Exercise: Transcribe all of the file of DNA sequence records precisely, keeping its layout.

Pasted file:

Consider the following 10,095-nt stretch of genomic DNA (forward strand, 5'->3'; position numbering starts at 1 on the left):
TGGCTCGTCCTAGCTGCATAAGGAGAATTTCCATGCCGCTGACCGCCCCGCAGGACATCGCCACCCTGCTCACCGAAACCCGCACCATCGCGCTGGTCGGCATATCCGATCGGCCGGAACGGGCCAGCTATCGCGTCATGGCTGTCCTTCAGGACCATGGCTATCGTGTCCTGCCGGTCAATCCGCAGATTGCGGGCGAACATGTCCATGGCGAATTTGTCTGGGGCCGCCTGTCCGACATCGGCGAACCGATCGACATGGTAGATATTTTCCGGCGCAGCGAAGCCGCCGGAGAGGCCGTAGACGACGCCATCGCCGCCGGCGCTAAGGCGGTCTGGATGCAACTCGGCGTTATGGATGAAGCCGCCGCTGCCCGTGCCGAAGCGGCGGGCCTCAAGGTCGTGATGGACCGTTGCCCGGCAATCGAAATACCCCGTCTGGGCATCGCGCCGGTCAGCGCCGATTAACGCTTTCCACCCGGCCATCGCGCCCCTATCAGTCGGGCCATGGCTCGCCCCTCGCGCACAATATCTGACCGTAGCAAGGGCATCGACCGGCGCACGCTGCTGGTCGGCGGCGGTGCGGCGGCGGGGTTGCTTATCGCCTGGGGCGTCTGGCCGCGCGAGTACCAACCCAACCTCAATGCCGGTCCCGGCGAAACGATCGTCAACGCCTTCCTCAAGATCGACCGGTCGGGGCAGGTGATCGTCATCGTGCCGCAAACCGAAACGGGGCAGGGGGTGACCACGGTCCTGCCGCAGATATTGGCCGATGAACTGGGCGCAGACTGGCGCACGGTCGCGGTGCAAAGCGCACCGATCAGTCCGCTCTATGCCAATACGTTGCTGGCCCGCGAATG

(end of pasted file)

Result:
Consider the following 10,095-nt stretch of genomic DNA (forward strand, 5'->3'; position numbering starts at 1 on the left):
TGGCTCGTCCTAGCTGCATAAGGAGAATTTCCATGCCGCTGACCGCCCCGCAGGACATCGCCACCCTGCTCACCGAAACCCGCACCATCGCGCTGGTCGGCATATCCGATCGGCCGGAACGGGCCAGCTATCGCGTCATGGCTGTCCTTCAGGACCATGGCTATCGTGTCCTGCCGGTCAATCCGCAGATTGCGGGCGAACATGTCCATGGCGAATTTGTCTGGGGCCGCCTGTCCGACATCGGCGAACCGATCGACATGGTAGATATTTTCCGGCGCAGCGAAGCCGCCGGAGAGGCCGTAGACGACGCCATCGCCGCCGGCGCTAAGGCGGTCTGGATGCAACTCGGCGTTATGGATGAAGCCGCCGCTGCCCGTGCCGAAGCGGCGGGCCTCAAGGTCGTGATGGACCGTTGCCCGGCAATCGAAATACCCCGTCTGGGCATCGCGCCGGTCAGCGCCGATTAACGCTTTCCACCCGGCCATCGCGCCCCTATCAGTCGGGCCATGGCTCGCCCCTCGCGCACAATATCTGACCGTAGCAAGGGCATCGACCGGCGCACGCTGCTGGTCGGCGGCGGTGCGGCGGCGGGGTTGCTTATCGCCTGGGGCGTCTGGCCGCGCGAGTACCAACCCAACCTCAATGCCGGTCCCGGCGAAACGATCGTCAACGCCTTCCTCAAGATCGACCGGTCGGGGCAGGTGATCGTCATCGTGCCGCAAACCGAAACGGGGCAGGGGGTGACCACGGTCCTGCCGCAGATATTGGCCGATGAACTGGGCGCAGACTGGCGCACGGTCGCGGTGCAAAGCGCACCGATCAGTCCGCTCTATGCCAATACGTTGCTGGCCCGCGAATG